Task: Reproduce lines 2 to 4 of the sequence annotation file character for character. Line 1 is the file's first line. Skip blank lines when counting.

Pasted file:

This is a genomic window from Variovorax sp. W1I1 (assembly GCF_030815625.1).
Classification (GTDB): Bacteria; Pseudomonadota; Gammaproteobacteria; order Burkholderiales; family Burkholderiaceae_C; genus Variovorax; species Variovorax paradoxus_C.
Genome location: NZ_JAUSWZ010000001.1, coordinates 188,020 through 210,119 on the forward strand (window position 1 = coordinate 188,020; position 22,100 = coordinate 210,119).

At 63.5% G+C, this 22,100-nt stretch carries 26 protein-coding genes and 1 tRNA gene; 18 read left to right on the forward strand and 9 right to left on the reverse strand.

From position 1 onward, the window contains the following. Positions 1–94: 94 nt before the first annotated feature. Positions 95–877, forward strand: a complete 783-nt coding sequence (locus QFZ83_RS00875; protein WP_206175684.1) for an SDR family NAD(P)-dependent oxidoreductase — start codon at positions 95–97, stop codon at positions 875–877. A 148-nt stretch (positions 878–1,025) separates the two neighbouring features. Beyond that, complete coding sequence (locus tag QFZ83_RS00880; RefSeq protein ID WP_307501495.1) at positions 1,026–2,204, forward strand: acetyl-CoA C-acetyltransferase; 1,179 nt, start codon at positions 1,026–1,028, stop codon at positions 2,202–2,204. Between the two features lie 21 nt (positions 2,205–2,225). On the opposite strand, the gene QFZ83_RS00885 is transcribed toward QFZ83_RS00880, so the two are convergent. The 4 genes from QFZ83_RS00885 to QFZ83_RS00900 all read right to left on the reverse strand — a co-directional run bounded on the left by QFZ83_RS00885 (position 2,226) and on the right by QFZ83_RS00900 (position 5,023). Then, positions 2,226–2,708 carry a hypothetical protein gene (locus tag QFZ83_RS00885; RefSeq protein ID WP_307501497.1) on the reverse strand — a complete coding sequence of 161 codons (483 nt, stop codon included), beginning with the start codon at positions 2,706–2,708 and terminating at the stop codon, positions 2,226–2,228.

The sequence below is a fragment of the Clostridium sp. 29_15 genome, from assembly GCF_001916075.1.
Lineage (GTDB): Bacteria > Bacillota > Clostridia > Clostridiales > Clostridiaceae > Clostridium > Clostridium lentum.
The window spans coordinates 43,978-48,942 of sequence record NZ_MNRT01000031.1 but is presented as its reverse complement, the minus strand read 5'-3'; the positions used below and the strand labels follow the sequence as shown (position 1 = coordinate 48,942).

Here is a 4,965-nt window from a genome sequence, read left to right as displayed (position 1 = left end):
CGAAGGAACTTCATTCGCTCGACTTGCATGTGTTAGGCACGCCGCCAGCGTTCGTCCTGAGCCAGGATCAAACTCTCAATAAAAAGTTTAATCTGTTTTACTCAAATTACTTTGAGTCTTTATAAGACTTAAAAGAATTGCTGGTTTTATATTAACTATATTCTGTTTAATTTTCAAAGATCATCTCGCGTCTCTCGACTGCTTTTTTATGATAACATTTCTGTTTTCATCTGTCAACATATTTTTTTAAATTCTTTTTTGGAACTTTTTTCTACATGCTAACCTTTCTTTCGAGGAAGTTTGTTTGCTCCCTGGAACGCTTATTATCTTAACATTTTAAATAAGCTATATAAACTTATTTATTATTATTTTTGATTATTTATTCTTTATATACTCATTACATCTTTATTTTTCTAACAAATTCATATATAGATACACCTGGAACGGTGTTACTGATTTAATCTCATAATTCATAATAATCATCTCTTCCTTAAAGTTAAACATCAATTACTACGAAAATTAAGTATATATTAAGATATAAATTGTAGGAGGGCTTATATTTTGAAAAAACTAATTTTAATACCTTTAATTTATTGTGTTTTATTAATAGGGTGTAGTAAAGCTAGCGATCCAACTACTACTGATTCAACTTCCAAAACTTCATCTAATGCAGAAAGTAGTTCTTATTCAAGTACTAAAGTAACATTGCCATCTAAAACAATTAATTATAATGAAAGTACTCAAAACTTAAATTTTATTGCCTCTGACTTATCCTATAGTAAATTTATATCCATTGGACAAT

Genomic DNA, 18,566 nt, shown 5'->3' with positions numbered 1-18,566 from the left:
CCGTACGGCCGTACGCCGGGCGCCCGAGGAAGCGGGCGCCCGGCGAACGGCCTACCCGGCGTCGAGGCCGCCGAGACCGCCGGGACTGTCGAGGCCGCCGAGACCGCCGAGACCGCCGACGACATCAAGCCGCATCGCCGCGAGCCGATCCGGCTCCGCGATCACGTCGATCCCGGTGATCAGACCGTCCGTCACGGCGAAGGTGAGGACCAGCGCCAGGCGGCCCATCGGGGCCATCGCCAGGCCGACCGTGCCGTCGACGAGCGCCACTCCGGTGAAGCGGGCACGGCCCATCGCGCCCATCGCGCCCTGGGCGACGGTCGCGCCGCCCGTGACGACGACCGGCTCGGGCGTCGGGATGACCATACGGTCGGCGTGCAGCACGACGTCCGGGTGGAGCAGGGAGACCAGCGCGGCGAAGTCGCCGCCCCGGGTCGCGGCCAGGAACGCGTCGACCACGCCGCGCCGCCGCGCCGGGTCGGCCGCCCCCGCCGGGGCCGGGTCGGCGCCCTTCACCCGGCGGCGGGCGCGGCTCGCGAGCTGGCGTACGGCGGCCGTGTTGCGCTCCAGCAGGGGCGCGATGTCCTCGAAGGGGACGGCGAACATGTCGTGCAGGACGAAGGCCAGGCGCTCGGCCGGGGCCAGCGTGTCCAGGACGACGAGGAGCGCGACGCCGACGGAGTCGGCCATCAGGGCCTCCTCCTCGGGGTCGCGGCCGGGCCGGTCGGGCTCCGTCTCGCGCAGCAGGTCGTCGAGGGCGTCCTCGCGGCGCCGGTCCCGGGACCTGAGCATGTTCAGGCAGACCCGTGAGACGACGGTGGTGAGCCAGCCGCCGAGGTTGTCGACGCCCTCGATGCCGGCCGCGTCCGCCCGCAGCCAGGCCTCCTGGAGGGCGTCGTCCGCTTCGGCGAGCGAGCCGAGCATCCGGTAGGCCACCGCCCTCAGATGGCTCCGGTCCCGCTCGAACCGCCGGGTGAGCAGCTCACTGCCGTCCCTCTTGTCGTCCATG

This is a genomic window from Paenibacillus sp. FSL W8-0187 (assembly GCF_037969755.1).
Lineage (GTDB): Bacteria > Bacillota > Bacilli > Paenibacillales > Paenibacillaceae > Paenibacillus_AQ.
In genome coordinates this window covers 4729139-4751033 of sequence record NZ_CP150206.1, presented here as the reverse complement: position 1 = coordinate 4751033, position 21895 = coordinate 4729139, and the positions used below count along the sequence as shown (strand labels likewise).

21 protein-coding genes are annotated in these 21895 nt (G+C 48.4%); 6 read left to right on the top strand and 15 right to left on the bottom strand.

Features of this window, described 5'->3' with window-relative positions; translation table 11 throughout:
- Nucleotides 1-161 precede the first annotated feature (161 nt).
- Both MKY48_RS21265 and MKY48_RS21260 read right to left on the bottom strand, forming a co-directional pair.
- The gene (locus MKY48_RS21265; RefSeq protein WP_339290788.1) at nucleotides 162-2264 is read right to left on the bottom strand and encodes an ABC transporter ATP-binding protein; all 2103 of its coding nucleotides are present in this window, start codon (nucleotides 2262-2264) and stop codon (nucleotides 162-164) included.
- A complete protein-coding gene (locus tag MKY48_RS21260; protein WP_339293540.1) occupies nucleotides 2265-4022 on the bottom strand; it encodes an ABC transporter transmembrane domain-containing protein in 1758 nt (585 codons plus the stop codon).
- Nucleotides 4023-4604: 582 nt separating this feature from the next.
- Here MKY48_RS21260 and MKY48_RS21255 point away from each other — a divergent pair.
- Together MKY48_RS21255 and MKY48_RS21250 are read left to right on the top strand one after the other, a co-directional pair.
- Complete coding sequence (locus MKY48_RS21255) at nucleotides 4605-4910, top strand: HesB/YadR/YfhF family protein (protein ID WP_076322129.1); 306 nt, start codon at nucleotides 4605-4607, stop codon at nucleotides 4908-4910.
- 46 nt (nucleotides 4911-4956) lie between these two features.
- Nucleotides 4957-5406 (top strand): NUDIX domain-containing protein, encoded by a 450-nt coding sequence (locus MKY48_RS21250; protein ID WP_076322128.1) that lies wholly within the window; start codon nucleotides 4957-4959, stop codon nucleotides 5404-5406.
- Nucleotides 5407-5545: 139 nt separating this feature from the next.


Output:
Classification (GTDB): Bacteria; Pseudomonadota; Gammaproteobacteria; order Burkholderiales; family Burkholderiaceae_C; genus Variovorax; species Variovorax paradoxus_C.
Genome location: NZ_JAUSWZ010000001.1, coordinates 188,020 through 210,119 on the forward strand (window position 1 = coordinate 188,020; position 22,100 = coordinate 210,119).

At 63.5% G+C, this 22,100-nt stretch carries 26 protein-coding genes and 1 tRNA gene; 18 read left to right on the forward strand and 9 right to left on the reverse strand.